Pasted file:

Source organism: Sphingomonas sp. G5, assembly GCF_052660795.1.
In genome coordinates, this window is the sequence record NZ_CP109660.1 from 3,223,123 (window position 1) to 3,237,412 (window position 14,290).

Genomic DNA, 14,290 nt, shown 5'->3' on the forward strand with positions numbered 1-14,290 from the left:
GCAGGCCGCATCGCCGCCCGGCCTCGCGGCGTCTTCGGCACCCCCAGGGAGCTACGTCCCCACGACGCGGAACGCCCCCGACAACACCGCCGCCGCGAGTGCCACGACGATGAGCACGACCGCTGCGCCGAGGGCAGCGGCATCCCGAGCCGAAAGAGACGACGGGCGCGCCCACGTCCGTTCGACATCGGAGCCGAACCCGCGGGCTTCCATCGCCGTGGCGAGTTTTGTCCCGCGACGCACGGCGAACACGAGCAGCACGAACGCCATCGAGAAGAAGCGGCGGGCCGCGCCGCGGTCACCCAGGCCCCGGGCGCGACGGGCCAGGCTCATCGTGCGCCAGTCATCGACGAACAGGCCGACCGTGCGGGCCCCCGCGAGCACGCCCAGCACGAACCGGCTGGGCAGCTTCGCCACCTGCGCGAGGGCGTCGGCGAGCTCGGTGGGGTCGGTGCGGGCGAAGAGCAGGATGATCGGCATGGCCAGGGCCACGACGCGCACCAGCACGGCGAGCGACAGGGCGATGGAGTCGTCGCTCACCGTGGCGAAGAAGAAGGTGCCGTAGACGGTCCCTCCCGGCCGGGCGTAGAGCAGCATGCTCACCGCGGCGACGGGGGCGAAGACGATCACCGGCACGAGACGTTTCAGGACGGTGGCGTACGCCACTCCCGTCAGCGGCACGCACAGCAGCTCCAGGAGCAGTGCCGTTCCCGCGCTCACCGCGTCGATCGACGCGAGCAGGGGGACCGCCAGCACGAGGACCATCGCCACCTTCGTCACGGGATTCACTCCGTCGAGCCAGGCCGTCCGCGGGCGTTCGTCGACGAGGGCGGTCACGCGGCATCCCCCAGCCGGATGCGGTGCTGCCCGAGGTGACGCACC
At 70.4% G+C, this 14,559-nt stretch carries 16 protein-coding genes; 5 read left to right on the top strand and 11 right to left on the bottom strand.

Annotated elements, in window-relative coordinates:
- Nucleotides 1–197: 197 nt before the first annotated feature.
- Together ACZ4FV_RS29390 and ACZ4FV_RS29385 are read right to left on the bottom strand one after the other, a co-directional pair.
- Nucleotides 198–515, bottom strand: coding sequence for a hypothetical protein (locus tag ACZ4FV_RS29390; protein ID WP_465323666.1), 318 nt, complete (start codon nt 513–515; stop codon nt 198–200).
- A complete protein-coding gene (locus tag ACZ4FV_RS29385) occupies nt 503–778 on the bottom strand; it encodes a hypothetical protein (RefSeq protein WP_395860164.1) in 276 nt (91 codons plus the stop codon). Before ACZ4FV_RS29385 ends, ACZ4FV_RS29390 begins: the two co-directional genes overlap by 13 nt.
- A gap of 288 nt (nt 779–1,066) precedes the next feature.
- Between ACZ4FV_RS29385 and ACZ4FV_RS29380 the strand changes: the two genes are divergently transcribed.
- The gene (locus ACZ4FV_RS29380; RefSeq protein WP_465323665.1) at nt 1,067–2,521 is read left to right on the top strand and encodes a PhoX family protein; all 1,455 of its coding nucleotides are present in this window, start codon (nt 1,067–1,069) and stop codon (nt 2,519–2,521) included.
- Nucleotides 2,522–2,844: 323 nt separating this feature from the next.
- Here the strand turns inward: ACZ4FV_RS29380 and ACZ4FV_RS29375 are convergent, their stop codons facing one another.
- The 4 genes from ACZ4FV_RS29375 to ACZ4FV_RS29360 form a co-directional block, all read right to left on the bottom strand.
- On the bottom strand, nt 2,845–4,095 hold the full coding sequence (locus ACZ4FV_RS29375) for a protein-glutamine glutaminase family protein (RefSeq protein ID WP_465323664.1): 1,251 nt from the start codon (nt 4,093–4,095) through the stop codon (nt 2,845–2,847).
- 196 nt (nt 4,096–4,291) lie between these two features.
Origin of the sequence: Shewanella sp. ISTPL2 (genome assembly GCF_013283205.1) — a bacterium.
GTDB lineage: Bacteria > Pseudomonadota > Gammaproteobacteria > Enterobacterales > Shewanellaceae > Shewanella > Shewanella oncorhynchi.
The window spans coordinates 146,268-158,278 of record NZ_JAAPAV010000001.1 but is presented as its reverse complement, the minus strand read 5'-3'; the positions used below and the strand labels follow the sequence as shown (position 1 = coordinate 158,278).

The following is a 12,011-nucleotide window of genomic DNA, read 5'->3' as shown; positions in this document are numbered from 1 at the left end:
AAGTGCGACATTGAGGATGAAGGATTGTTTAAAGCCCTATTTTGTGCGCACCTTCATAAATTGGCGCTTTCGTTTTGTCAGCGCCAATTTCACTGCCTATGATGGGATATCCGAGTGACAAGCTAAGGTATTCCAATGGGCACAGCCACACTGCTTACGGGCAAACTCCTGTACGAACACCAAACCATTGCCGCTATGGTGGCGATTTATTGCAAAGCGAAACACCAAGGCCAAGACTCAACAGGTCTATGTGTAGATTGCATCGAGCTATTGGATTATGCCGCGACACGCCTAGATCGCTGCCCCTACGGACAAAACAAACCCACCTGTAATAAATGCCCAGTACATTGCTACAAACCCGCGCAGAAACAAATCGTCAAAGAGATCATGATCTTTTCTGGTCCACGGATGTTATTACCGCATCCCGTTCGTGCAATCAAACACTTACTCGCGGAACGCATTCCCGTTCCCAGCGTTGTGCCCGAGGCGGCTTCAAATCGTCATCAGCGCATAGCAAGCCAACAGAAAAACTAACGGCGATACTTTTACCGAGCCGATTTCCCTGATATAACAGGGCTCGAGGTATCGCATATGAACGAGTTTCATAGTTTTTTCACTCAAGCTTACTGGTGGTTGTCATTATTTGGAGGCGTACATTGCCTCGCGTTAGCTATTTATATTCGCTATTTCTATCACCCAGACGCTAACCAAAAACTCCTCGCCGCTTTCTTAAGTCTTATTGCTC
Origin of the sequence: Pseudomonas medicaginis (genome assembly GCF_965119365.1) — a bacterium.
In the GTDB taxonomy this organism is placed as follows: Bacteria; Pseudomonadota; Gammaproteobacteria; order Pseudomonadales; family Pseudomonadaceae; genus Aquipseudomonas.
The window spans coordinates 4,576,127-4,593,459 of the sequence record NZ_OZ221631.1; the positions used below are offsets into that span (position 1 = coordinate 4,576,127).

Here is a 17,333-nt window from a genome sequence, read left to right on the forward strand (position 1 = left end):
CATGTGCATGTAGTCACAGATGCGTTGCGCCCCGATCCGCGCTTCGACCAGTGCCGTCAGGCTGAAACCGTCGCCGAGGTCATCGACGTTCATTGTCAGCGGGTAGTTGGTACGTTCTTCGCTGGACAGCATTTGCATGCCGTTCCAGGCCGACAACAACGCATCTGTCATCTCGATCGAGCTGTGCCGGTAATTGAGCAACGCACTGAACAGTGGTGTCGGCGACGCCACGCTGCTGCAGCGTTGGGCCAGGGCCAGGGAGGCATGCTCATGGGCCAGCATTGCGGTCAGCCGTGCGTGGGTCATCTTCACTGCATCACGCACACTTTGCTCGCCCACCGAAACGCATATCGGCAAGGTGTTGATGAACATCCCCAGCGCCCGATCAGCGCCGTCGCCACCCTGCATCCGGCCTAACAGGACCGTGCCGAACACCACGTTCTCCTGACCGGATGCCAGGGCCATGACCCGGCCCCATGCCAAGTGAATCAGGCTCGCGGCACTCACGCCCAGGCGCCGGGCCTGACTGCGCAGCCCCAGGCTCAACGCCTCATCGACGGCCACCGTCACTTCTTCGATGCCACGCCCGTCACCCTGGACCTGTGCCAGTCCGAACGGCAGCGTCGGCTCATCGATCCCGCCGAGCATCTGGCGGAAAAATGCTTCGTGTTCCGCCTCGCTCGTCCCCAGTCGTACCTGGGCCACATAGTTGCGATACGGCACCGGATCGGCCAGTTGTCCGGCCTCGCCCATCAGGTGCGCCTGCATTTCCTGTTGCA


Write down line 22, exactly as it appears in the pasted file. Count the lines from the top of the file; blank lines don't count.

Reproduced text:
The following is a 12,011-nucleotide window of genomic DNA, read 5'->3' as shown; positions in this document are numbered from 1 at the left end: